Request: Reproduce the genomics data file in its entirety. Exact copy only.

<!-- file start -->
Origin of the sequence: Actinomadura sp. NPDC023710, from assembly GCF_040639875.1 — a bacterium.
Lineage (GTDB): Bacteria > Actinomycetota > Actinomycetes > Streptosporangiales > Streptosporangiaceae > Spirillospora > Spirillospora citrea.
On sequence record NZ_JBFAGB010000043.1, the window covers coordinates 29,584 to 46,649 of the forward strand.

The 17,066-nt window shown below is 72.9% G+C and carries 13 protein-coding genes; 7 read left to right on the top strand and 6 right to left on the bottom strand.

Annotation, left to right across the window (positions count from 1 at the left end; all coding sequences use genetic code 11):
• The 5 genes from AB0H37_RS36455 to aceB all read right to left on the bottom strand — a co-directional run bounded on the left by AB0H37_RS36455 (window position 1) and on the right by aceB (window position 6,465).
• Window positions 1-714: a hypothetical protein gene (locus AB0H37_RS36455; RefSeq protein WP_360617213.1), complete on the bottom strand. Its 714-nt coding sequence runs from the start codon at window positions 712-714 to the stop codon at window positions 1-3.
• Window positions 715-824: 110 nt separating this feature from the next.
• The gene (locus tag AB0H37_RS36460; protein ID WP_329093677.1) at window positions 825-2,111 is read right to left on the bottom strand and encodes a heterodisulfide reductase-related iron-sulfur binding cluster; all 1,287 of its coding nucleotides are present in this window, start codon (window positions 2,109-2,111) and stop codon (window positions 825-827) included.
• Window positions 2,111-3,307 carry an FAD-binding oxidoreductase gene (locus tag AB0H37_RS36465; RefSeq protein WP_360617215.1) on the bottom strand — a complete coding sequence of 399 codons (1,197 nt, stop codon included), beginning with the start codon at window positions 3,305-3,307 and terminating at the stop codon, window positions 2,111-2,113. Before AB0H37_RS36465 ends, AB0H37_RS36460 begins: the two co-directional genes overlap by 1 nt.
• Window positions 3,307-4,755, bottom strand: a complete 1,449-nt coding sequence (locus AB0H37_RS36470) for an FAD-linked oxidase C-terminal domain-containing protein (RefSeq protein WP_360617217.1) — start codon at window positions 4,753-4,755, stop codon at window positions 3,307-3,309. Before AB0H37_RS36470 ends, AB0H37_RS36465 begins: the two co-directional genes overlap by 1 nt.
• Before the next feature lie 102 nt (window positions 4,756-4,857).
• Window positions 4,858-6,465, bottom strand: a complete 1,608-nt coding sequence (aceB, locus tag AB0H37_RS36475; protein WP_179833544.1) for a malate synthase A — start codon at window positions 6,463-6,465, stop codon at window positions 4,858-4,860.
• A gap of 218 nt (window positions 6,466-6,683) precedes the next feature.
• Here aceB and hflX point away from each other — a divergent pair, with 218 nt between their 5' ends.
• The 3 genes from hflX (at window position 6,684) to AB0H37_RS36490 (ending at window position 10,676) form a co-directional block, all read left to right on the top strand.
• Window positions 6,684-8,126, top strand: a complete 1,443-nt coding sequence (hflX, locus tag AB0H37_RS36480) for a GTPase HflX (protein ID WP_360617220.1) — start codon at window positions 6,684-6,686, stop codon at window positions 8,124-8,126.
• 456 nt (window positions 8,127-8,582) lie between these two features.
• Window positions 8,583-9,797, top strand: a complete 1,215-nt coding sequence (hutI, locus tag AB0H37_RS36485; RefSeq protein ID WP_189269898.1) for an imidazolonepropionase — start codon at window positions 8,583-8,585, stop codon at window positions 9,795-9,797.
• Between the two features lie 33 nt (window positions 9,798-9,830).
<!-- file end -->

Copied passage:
Origin of the sequence: Actinomadura sp. NPDC023710, from assembly GCF_040639875.1 — a bacterium.
Lineage (GTDB): Bacteria > Actinomycetota > Actinomycetes > Streptosporangiales > Streptosporangiaceae > Spirillospora > Spirillospora citrea.
On sequence record NZ_JBFAGB010000043.1, the window covers coordinates 29,584 to 46,649 of the forward strand.

The 17,066-nt window shown below is 72.9% G+C and carries 13 protein-coding genes; 7 read left to right on the top strand and 6 right to left on the bottom strand.

Annotation, left to right across the window (positions count from 1 at the left end; all coding sequences use genetic code 11):
• The 5 genes from AB0H37_RS36455 to aceB all read right to left on the bottom strand — a co-directional run bounded on the left by AB0H37_RS36455 (window position 1) and on the right by aceB (window position 6,465).
• Window positions 1-714: a hypothetical protein gene (locus AB0H37_RS36455; RefSeq protein WP_360617213.1), complete on the bottom strand. Its 714-nt coding sequence runs from the start codon at window positions 712-714 to the stop codon at window positions 1-3.
• Window positions 715-824: 110 nt separating this feature from the next.
• The gene (locus tag AB0H37_RS36460; protein ID WP_329093677.1) at window positions 825-2,111 is read right to left on the bottom strand and encodes a heterodisulfide reductase-related iron-sulfur binding cluster; all 1,287 of its coding nucleotides are present in this window, start codon (window positions 2,109-2,111) and stop codon (window positions 825-827) included.
• Window positions 2,111-3,307 carry an FAD-binding oxidoreductase gene (locus tag AB0H37_RS36465; RefSeq protein WP_360617215.1) on the bottom strand — a complete coding sequence of 399 codons (1,197 nt, stop codon included), beginning with the start codon at window positions 3,305-3,307 and terminating at the stop codon, window positions 2,111-2,113. Before AB0H37_RS36465 ends, AB0H37_RS36460 begins: the two co-directional genes overlap by 1 nt.
• Window positions 3,307-4,755, bottom strand: a complete 1,449-nt coding sequence (locus AB0H37_RS36470) for an FAD-linked oxidase C-terminal domain-containing protein (RefSeq protein WP_360617217.1) — start codon at window positions 4,753-4,755, stop codon at window positions 3,307-3,309. Before AB0H37_RS36470 ends, AB0H37_RS36465 begins: the two co-directional genes overlap by 1 nt.
• Before the next feature lie 102 nt (window positions 4,756-4,857).
• Window positions 4,858-6,465, bottom strand: a complete 1,608-nt coding sequence (aceB, locus tag AB0H37_RS36475; protein WP_179833544.1) for a malate synthase A — start codon at window positions 6,463-6,465, stop codon at window positions 4,858-4,860.
• A gap of 218 nt (window positions 6,466-6,683) precedes the next feature.
• Here aceB and hflX point away from each other — a divergent pair, with 218 nt between their 5' ends.
• The 3 genes from hflX (at window position 6,684) to AB0H37_RS36490 (ending at window position 10,676) form a co-directional block, all read left to right on the top strand.
• Window positions 6,684-8,126, top strand: a complete 1,443-nt coding sequence (hflX, locus tag AB0H37_RS36480) for a GTPase HflX (protein ID WP_360617220.1) — start codon at window positions 6,684-6,686, stop codon at window positions 8,124-8,126.
• 456 nt (window positions 8,127-8,582) lie between these two features.
• Window positions 8,583-9,797, top strand: a complete 1,215-nt coding sequence (hutI, locus tag AB0H37_RS36485; RefSeq protein ID WP_189269898.1) for an imidazolonepropionase — start codon at window positions 8,583-8,585, stop codon at window positions 9,795-9,797.
• Between the two features lie 33 nt (window positions 9,798-9,830).